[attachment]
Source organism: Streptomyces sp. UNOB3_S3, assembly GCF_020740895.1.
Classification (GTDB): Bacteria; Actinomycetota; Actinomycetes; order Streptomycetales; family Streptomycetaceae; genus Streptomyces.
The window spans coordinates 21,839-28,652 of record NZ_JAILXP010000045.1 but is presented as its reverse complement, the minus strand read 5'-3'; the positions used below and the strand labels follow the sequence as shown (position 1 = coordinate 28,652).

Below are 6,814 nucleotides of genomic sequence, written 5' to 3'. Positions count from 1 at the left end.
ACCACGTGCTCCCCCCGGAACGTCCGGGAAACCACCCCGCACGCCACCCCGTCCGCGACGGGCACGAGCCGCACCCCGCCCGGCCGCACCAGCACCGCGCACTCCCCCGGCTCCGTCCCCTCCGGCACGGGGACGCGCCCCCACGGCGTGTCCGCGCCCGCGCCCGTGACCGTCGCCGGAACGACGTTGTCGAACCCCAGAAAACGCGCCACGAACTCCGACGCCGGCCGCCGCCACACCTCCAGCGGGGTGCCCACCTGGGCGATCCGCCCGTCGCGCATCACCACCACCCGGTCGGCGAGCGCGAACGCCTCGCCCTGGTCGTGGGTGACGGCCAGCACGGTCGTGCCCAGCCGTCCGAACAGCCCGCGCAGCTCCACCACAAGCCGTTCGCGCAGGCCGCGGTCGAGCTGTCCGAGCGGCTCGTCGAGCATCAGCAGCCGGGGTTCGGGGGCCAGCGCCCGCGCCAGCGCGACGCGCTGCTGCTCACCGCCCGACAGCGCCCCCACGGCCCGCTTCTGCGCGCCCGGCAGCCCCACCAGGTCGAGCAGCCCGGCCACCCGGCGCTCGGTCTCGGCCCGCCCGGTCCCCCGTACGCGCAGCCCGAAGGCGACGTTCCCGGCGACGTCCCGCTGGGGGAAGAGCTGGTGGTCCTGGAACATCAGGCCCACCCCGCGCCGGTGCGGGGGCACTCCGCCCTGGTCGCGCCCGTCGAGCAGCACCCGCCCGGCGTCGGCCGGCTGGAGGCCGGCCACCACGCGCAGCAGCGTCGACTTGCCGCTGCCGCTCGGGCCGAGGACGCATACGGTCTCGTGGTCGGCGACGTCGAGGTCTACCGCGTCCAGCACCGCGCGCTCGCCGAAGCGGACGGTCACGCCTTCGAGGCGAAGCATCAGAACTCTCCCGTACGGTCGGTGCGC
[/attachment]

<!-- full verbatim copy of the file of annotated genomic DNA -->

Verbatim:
Source organism: Streptomyces sp. UNOB3_S3, assembly GCF_020740895.1.
Classification (GTDB): Bacteria; Actinomycetota; Actinomycetes; order Streptomycetales; family Streptomycetaceae; genus Streptomyces.
The window spans coordinates 21,839-28,652 of record NZ_JAILXP010000045.1 but is presented as its reverse complement, the minus strand read 5'-3'; the positions used below and the strand labels follow the sequence as shown (position 1 = coordinate 28,652).

Below are 6,814 nucleotides of genomic sequence, written 5' to 3'. Positions count from 1 at the left end.
ACCACGTGCTCCCCCCGGAACGTCCGGGAAACCACCCCGCACGCCACCCCGTCCGCGACGGGCACGAGCCGCACCCCGCCCGGCCGCACCAGCACCGCGCACTCCCCCGGCTCCGTCCCCTCCGGCACGGGGACGCGCCCCCACGGCGTGTCCGCGCCCGCGCCCGTGACCGTCGCCGGAACGACGTTGTCGAACCCCAGAAAACGCGCCACGAACTCCGACGCCGGCCGCCGCCACACCTCCAGCGGGGTGCCCACCTGGGCGATCCGCCCGTCGCGCATCACCACCACCCGGTCGGCGAGCGCGAACGCCTCGCCCTGGTCGTGGGTGACGGCCAGCACGGTCGTGCCCAGCCGTCCGAACAGCCCGCGCAGCTCCACCACAAGCCGTTCGCGCAGGCCGCGGTCGAGCTGTCCGAGCGGCTCGTCGAGCATCAGCAGCCGGGGTTCGGGGGCCAGCGCCCGCGCCAGCGCGACGCGCTGCTGCTCACCGCCCGACAGCGCCCCCACGGCCCGCTTCTGCGCGCCCGGCAGCCCCACCAGGTCGAGCAGCCCGGCCACCCGGCGCTCGGTCTCGGCCCGCCCGGTCCCCCGTACGCGCAGCCCGAAGGCGACGTTCCCGGCGACGTCCCGCTGGGGGAAGAGCTGGTGGTCCTGGAACATCAGGCCCACCCCGCGCCGGTGCGGGGGCACTCCGCCCTGGTCGCGCCCGTCGAGCAGCACCCGCCCGGCGTCGGCCGGCTGGAGGCCGGCCACCACGCGCAGCAGCGTCGACTTGCCGCTGCCGCTCGGGCCGAGGACGCATACGGTCTCGTGGTCGGCGACGTCGAGGTCTACCGCGTCCAGCACCGCGCGCTCGCCGAAGCGGACGGTCACGCCTTCGAGGCGAAGCATCAGAACTCTCCCGTACGGTCGGTGCGC